Snapshots of New Jersey: New Brunswick — Working to Close the Disparities Gap

Gail Zoppo | August 22, 2012 | Opinion
The population of New Brunswick is clearly diverse, and work done every day is helping it to become more inclusive

While NJ Spotlight is on summer hiatus, we’ve made sure you won’t lack for intriguing reading. We’ve put together a series of Snapshots of New Jersey, a close look at some of the varied and vibrant places that make up the Garden State — from Wildwood to Montague and Barnegat Bay to Teaneck. Enjoy. We’ll be back August 28.

New Brunswick is best known as the place where the Tyler Clementi verdict was decided and as home to Rutgers University, Johnson & Johnson, and numerous medical facilities. But there are several less publicized institutions in the gentrified city that work every day to unite a diversity community of more than 55,000.

One of these is the American Conference on Diversity, a leading human relations organization that will celebrate 65 years in New Jersey and nearly two decades in the New Brunswick. Established in 1948 as the National Conference for Community and Justice (NCCJ), the organization has a new name, an enhanced vision and strong leadership. It is working to empower leaders to create lasting change in the area of human relations.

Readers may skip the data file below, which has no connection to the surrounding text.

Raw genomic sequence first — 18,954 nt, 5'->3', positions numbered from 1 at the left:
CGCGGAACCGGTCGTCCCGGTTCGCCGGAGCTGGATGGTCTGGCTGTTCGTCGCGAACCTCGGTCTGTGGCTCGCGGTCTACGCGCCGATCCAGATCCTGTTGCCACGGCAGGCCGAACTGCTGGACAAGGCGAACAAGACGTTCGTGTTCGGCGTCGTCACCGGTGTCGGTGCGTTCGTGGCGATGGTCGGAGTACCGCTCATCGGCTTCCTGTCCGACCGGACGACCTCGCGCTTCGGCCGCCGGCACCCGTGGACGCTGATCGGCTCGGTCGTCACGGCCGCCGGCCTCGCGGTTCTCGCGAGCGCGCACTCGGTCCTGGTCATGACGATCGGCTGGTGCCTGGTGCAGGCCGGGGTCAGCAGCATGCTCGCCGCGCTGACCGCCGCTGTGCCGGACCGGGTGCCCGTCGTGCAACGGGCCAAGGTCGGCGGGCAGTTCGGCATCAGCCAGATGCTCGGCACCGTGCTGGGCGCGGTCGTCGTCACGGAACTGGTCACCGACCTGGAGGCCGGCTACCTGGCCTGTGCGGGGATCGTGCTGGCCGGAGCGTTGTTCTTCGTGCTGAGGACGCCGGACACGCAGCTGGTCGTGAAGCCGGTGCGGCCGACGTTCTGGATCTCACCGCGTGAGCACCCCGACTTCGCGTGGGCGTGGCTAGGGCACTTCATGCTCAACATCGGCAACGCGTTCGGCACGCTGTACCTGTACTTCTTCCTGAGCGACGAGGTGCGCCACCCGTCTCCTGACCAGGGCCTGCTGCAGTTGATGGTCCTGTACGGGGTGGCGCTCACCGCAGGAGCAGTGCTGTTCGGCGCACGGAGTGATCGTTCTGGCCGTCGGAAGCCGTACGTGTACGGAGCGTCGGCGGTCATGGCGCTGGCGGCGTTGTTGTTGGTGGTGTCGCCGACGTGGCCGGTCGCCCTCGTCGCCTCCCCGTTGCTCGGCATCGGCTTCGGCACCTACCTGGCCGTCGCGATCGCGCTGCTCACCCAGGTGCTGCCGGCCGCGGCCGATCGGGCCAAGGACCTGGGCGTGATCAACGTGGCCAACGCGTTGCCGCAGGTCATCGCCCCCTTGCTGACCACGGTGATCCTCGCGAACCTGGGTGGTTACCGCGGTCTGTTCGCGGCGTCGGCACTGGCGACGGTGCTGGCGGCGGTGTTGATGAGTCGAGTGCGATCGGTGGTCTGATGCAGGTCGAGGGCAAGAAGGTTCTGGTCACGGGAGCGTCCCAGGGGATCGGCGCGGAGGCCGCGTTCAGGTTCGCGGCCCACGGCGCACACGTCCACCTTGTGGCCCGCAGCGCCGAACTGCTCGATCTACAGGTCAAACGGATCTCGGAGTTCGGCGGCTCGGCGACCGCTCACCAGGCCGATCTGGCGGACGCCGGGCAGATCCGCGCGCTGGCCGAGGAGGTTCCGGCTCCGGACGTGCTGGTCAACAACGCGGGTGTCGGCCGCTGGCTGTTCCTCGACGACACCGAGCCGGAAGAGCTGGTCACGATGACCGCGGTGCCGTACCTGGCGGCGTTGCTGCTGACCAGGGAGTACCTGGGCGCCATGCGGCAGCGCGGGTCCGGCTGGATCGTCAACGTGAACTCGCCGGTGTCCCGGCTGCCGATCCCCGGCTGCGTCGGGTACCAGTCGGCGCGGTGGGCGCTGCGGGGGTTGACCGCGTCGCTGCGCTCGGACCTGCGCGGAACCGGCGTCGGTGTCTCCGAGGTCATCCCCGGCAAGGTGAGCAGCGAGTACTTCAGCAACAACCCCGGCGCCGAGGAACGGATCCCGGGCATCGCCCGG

“We have spent over a decade in New Brunswick,” says Elizabeth Williams-Riley, president and CEO of the American Conference on Diversity, located in the heart of New Brunswick on Church Street. “We’ve watched this community grow and the demographics change, just as our organization has changed over the years. That’s why we are so much a part of this community.”

Situated along the Raritan River, New Brunswick is noted for its racial and ethnic diversity. It was founded in 1730 and soon became a magnet to New Americans. By the 1930s, one out of three city residents were Hungarian, immigrants who were largely attracted to the region for employment at Johnson & Johnson. Although the Hungarian community continues to thrive, today the number of African-American and especially Latino residents is growing.

According to the U.S. Census Bureau, nearly 50 percent of New Brunswick residents are Latino, vs. 17.7 percent statewide. Sixteen percent of the population is black, 36.2 percent foreign born, and more than 52 percent speak a language other than English at home, nearly double the rate of residents statewide.

Just stroll down New Brunswick’s George Street, lined with ethnic restaurants and shops, and its demographics are apparent. But just because a region is diverse, that doesn’t mean it’s socially and economically inclusive.

Nearly 26 percent of New Brunswick residents live below the poverty level, compared with 9 percent in New Jersey. Likewise, only 66 percent hold high school degrees, vs. 87 percent statewide; 22 percent have a bachelor’s degree or higher (34.6 percent statewide), and the median household income for 2006-2010, the latest data available, was $44,543 — far below the median of $69,811 statewide.